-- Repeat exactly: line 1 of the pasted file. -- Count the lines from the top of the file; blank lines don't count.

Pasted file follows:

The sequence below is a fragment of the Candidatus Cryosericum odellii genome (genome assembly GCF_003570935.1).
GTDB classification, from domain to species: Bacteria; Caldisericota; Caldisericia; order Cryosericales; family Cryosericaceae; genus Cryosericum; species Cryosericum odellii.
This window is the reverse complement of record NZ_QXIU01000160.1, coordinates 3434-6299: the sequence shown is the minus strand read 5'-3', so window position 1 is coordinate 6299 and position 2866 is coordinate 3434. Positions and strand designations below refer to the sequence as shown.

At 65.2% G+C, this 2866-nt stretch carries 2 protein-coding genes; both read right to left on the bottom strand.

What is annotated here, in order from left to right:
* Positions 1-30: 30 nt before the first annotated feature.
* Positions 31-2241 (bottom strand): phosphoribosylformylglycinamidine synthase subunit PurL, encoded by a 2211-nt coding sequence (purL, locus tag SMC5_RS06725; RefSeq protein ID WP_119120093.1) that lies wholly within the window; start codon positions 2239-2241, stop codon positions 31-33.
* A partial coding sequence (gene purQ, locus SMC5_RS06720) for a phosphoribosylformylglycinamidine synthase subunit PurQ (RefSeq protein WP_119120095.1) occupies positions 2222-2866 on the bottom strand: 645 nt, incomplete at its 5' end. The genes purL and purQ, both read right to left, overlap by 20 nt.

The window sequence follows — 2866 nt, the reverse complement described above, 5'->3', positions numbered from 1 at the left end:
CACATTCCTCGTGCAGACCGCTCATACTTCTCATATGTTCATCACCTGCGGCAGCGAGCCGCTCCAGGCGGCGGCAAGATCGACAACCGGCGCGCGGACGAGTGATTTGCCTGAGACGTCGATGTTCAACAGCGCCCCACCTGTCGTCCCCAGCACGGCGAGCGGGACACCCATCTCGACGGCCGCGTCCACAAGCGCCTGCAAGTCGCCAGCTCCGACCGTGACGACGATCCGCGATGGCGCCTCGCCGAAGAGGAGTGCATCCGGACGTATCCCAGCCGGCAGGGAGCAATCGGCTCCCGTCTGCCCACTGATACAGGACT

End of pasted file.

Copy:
The sequence below is a fragment of the Candidatus Cryosericum odellii genome (genome assembly GCF_003570935.1).